China is the worldâ€™s leading consumer of cotton, with an annual consumption of some 34 million bales as per USDA estimates seeks to release its government stocks, rather than rely on imports. For Pakistan this is a bad news, considering the importance of the Chinese market to their cotton industry.
Pakistani cotton and its related exports (HS code 52- ) make up around 16 percent of its total exports as of FY15. For these cotton exports, China is their largest market; at over 38 percent of total cotton trade and 6 percent of their $24.5 billion total exports, their most friendly neighbour contributes a great deal to their foreign reserves.
The malaise surrounding Pakistani textile industry has just won end. To throw some fuel on the fire, China plans to release some 4.6 million bales out of its own reserves this year.
For the fiscal year ended July 2015, cotton trade with China was already down by 15 percent year-on-year. It was no secret, however, as the lackluster demand from China has often been cited as one of the several factors behind the dying textile industry.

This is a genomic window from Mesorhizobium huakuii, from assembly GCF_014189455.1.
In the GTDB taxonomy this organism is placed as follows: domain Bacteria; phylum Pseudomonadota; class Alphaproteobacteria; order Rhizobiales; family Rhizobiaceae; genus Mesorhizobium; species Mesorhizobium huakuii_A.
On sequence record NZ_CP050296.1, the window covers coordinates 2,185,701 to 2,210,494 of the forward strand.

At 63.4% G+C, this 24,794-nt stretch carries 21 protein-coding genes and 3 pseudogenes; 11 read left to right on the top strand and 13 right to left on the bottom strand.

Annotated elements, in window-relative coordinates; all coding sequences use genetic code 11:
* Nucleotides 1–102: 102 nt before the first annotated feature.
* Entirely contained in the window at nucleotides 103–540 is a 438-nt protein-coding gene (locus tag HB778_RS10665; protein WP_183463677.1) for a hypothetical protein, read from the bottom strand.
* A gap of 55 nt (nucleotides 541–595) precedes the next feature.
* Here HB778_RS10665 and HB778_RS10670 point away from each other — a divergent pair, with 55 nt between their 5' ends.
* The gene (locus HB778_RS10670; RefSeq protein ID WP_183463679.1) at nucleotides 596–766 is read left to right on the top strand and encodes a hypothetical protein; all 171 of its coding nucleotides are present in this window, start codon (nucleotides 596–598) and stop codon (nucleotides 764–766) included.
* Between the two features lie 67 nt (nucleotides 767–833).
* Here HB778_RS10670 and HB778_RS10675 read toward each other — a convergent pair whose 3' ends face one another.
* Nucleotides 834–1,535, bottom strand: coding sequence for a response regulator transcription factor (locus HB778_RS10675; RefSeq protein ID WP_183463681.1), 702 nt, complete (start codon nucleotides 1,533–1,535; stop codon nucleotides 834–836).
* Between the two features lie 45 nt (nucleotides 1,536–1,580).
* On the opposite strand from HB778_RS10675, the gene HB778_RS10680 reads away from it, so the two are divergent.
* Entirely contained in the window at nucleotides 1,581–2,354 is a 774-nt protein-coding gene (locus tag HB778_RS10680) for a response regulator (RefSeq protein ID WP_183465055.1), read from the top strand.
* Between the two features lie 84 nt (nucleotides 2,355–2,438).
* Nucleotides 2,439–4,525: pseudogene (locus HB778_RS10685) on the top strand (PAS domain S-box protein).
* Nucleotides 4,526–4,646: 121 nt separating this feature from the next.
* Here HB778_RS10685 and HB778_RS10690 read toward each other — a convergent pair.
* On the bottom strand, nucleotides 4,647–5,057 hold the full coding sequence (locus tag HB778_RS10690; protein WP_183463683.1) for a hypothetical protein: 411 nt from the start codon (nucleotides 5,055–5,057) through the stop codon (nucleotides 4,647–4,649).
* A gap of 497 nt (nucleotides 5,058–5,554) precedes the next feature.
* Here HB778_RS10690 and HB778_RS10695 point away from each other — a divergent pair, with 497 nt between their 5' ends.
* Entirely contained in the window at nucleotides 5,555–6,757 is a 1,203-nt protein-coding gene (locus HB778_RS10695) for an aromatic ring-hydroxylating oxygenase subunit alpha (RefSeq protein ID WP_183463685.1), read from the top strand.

According to BR Research not only has China been buying less, but the cost of production - as is the case throughout the industry - in Pakistan is too high and sellers cannot agree on a price suitable to Chinese buyers.
Moreover, China has recently devalued the Yuan to improve its exports and, conversely, reduce imports. So, with the Yuan-Rupee parity much lower than it was before, the year ahead might witness a further decline in exports to China, not to mention a surge in imports coming in from China. This is a double whammy for the local industry that the reason FBR is trying imposing a 5 percent regulatory duty on the import of yarn.
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